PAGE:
How do photons experience time?
Ethan Siegel

The really puzzling part of this thought experiment comes when a “photon” interacts with an electron. If we could travel along with the photon then we would “perceive” the electron as approaching at the speed of light. But since the electron has mass, it can’t travel at the speed of light, c. Thus “we” can’t be traveling at the speed of light. This seems to produce a contradiction.

My suspicion is that the solution to the paradox involves the differences between the free field solutions of the photon which are infinite in extent (present everywhere simultaneously with a “pure” energy spectrum) and “real” photons (those produced in a lab). Real photons will be a linear combination of free fields, have a meaningful position in space and time, and will travel at a group velocity with c as an upper bound.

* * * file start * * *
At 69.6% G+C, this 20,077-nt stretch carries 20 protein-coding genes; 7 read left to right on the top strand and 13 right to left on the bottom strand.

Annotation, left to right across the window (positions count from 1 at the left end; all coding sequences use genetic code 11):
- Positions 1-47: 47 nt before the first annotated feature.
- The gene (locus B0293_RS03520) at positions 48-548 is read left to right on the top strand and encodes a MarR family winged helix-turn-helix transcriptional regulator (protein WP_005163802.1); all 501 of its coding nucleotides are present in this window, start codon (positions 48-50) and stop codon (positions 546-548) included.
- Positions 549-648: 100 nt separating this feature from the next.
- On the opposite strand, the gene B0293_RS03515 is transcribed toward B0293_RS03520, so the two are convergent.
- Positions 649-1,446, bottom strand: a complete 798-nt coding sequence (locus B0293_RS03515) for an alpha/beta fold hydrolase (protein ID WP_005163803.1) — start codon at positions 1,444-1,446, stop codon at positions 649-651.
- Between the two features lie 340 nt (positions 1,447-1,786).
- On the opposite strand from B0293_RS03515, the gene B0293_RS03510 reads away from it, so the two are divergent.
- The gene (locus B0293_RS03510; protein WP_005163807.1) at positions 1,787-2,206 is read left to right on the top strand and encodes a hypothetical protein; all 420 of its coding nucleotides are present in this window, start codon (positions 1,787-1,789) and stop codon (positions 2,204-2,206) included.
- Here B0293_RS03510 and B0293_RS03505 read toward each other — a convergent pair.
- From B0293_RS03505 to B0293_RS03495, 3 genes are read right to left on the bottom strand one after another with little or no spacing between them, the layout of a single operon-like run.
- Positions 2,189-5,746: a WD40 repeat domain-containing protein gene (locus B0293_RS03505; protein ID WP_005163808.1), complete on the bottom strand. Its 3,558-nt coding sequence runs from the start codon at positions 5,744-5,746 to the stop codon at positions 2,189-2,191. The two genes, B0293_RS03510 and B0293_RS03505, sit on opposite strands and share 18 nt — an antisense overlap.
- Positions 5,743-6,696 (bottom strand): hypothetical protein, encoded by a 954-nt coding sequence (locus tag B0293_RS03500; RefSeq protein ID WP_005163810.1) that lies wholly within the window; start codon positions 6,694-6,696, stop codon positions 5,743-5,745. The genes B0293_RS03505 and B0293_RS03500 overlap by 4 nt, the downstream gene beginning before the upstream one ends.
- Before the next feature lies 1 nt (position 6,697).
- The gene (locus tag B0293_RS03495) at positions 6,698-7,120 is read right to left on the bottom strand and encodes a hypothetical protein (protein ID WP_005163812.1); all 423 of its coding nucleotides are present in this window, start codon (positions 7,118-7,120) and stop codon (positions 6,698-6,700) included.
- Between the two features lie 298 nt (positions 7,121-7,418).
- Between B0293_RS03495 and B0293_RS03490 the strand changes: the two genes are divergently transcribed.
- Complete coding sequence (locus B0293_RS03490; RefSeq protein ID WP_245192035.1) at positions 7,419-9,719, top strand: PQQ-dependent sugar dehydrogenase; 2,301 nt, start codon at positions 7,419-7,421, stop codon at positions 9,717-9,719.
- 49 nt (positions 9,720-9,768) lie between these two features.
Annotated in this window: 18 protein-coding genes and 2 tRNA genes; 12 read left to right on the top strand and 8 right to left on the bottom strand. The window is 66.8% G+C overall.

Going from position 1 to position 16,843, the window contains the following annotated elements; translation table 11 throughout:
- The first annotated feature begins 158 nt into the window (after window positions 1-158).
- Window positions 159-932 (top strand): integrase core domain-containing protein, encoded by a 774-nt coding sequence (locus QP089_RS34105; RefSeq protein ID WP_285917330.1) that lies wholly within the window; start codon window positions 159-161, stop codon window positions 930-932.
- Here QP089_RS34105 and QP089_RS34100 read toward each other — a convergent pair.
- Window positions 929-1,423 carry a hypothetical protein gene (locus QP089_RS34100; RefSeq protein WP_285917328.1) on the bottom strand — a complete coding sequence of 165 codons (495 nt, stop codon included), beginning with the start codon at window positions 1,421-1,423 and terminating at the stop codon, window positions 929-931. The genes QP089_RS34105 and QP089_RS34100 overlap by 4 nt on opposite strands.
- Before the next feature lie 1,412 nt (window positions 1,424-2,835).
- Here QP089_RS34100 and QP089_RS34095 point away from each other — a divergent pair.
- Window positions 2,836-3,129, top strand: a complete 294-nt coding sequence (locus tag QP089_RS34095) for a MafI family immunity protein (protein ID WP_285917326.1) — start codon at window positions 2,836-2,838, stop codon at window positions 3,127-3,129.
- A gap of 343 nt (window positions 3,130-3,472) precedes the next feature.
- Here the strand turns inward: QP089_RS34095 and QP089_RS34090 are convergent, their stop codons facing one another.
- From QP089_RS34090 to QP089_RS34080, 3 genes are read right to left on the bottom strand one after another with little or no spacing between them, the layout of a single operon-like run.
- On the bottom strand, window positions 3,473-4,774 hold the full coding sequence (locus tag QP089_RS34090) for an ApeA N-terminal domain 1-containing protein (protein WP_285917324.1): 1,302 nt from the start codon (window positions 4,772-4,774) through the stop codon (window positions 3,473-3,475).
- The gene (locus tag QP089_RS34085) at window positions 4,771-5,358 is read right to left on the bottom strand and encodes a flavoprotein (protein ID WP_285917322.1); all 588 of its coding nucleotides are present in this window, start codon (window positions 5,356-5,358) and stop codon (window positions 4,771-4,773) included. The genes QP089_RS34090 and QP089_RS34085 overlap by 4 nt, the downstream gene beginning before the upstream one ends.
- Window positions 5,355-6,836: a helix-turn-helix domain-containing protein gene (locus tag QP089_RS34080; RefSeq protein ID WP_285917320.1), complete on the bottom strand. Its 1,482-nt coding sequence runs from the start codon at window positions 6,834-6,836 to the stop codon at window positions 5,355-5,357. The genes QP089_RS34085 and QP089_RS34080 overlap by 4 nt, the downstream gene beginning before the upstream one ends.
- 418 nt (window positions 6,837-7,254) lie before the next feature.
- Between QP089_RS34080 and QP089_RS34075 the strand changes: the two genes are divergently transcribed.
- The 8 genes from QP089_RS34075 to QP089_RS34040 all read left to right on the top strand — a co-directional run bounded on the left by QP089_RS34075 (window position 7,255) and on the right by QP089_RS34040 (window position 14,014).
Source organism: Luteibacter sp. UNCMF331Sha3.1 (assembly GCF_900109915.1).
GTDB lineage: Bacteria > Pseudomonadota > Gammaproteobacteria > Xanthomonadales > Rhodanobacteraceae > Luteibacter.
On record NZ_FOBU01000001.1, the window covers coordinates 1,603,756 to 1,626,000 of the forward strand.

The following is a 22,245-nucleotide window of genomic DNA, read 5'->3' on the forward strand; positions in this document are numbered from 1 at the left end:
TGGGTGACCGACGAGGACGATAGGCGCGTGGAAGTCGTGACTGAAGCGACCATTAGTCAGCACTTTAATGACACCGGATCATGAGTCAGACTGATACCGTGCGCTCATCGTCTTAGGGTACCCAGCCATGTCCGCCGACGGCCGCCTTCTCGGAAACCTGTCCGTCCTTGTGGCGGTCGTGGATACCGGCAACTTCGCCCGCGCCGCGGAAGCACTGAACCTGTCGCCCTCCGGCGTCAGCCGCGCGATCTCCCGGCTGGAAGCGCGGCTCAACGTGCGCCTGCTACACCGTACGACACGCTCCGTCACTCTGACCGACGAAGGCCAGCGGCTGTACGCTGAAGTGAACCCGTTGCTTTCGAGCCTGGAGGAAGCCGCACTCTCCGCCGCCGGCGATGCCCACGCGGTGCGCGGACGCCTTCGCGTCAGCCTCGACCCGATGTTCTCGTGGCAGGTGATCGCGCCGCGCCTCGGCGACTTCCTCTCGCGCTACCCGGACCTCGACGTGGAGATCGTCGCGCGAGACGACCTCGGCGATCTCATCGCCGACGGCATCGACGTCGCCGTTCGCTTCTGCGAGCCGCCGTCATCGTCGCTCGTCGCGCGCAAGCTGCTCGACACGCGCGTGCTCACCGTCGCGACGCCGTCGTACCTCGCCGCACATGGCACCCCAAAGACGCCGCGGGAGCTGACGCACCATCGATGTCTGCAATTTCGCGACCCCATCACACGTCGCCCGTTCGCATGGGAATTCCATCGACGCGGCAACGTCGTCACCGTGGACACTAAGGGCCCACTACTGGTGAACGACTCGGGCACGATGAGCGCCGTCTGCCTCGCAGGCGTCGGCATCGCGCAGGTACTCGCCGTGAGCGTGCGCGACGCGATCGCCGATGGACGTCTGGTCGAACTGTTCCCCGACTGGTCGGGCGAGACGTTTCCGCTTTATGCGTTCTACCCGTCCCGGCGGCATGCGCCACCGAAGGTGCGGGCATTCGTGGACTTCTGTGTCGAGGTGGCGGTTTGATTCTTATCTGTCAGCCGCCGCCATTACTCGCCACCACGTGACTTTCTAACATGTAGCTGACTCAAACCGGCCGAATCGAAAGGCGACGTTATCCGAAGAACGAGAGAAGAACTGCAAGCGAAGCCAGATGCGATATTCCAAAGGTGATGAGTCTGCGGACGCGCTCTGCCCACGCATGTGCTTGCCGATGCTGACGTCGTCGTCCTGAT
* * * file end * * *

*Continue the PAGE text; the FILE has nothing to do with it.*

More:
But it’s been a quarter of a century since I was last in a field theory course. I’ve forgotten far more than I remember. Hell, I may have forgotten more than I ever knew!

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